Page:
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Wednesday, 15 June 2011
Page: 6158

Mr RAMSEY (Grey) (16:56): I rise to speak on the Carbon Credits (Carbon Farming Initiative) Bill 2011 and the amendment moved by the member for Flinders. The climate change conference, three weeks ago now, reaffirmed the problems and challenges facing the world. Mercifully, at least for now, we have an open admission that only a worldwide effort can actually make a difference to our CO2 emissions and the actions Australia takes in isolation in fact make very little difference. That does not mean what we do is not important or that we should not try. We must be seen to be part of the world community in taking action in this area.

The coalition's position is that we should take the least-harm option to meet the minimum cuts of five per cent by 2020, goals both the government and the opposition agree on in this debate. Some say that the coalition's plan will not deliver the necessary cuts—the five per cent by 2020—but of course an equal question remains: will the government's tax deliver the five per cent by 2020? There are industry reports circulating at the moment that the coal-fired power industry would need a price of around $60 a tonne for carbon to be able to switch off coal.

Australia is often identified as a villain, as the world's highest or second highest emitter of carbon on a per capita basis. Like many things in many debates, there are things that are definitely true, there are half truths and then there are things that are absolute misrepresentations. I put this one in the category of half truths. While it can be shown to be true on paper, in fact 18 per cent of Australian emissions are embedded in our exports—those emissions are consumed in third countries, making their balance sheet look good and our balance sheet look bad. If you remove that 18 per cent we in fact come in at around number 12 on the list of highest emitters in the world—about mid-range for a modern industrialised nation.

For good policy outcomes we must accept reality. In the latest year I have figures for, 2008-09, China installed 50 gigawatts of coal fired electricity capacity, which is roughly 35 times as much as the total South Australian output of electricity. We must also recognise that two of our greatest competitors, Canada and the US, have abandoned plans for trading schemes and it is important that we understand our place in the world. A scheme which makes a sacrificial lamb of Australia will achieve a worse result for the world's environment. That is why we support the policy of direct action, just as President Obama does. It enables Australia to grab the low-hanging fruit. My father was a great gardener and he had a wonderful orchard. We never started picking fruit from the top of the tree; we always went for the low-hanging fruit. I think it is very sound policy because, in fact, the fruit at the top could be eaten by the birds by the time we got through the fruit at the bottom.

As I said, if we embark on a policy of direct action, as we approach the point of 2020 we can re-assess where we are—is the rest of the world serious?—and we can adapt to suit. But, if we follow the path of tax and we have carbon leakage, then, of course, the nation is seriously disadvantaged. In particular the regional electorate which I represent will be seriously disadvantaged. The government promotes certainty and they plan to ramp up the tax. The question is: what will happen if the rest of the world fails to deliver? Any government will be forced to change the rules and that will not give investment certainty.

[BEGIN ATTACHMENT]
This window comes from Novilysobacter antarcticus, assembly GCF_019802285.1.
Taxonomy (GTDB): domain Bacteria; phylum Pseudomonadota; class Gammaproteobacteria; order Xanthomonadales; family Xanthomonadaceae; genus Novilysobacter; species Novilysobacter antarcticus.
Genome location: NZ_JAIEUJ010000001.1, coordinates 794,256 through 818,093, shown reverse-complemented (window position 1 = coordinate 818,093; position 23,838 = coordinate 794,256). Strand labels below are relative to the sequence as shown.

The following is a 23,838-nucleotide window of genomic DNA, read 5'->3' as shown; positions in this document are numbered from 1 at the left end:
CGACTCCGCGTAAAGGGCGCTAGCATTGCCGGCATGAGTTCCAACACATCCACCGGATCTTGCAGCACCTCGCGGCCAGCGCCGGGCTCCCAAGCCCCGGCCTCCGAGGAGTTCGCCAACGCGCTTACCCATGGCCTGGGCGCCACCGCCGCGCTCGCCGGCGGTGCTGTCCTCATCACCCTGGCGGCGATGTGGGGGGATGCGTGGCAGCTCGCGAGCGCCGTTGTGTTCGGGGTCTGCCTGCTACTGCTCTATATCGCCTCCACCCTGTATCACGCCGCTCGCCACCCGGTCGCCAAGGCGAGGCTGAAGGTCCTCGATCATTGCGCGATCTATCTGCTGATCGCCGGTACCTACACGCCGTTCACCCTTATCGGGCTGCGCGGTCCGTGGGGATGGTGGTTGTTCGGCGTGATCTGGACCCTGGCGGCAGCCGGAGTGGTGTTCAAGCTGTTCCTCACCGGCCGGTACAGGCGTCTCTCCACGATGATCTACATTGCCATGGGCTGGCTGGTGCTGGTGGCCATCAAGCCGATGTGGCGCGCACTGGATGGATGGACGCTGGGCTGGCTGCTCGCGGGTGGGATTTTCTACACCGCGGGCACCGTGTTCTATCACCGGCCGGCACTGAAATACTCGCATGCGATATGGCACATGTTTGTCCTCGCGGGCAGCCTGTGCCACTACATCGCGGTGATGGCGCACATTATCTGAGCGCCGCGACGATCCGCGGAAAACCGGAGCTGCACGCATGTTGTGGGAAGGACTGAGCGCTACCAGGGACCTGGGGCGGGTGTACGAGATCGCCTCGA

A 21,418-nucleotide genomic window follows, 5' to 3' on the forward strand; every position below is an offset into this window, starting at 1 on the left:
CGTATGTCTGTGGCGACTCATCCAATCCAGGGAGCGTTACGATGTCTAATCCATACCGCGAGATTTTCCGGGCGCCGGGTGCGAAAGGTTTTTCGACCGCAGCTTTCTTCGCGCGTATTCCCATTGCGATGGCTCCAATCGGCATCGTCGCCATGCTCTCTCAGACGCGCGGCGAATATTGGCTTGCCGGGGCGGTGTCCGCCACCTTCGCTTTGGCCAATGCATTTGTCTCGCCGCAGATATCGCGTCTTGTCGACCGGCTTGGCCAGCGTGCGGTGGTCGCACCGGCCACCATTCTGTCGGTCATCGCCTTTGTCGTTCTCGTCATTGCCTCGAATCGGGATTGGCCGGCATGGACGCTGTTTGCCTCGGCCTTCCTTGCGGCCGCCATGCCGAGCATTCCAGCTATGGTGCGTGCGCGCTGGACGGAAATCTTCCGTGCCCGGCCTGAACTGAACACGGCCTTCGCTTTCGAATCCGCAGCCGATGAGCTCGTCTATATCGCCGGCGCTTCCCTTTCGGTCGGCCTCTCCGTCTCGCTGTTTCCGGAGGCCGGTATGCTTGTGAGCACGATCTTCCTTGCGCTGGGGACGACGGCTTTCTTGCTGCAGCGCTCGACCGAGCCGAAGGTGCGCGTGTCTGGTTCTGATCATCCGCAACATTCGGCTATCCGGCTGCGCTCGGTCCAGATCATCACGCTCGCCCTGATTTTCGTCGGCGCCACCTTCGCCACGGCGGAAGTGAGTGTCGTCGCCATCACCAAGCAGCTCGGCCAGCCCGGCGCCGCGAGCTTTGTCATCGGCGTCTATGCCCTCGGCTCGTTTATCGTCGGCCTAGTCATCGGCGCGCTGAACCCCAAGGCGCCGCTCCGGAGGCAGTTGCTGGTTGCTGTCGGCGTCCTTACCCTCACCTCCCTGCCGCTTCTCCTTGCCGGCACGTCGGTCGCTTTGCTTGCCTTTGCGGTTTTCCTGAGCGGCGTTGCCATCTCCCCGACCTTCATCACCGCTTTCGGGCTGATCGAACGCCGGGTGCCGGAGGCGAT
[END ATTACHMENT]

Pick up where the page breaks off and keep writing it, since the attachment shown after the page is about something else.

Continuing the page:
In turning to the bill, Australia covers 7.6 million square kilometres and is the sixth largest nation by land mass in the world. Australian farmers manage 60 per cent of the continent and the land is recognised as an enormous potential carbon sink. If we are to utilise its potential, it stands to reason that we must find a way to involve the land managers, that is, the farmers. This legislation is about establishing a framework aimed at encouraging positive and long-term land management practices and it is a step in the right direction. Repeated farming practice largely gives a stable outcome. That means the rain falls on the ground, the sunshine is applied and the plants grow. They soak up carbon, lock that carbon up for a certain period of time—normally not long—and livestock may eat it or we may reap the crops, and then we release the carbon when the food is consumed. So, it is a cycle. To increase carbon storage in that cycle we have to change practice.

The change in farming practice in the last 30 years across Australia has been enormous. Many of the things which store carbon in the soil are already commonplace practice on farms. Not only is it the direct storage of carbon in the soil, it is the way the land is managed which can have a big effect. For instance cultivation is a big culprit when it comes to soil erosion with wind and water. Soil erosion leads to salinity, salinity leads to loss of production and the ability to store carbon long term. If you kill off the trees and the crops in an area then no carbon will be stored. It has an impact on the world environment in a similar manner, which I will come to in a moment.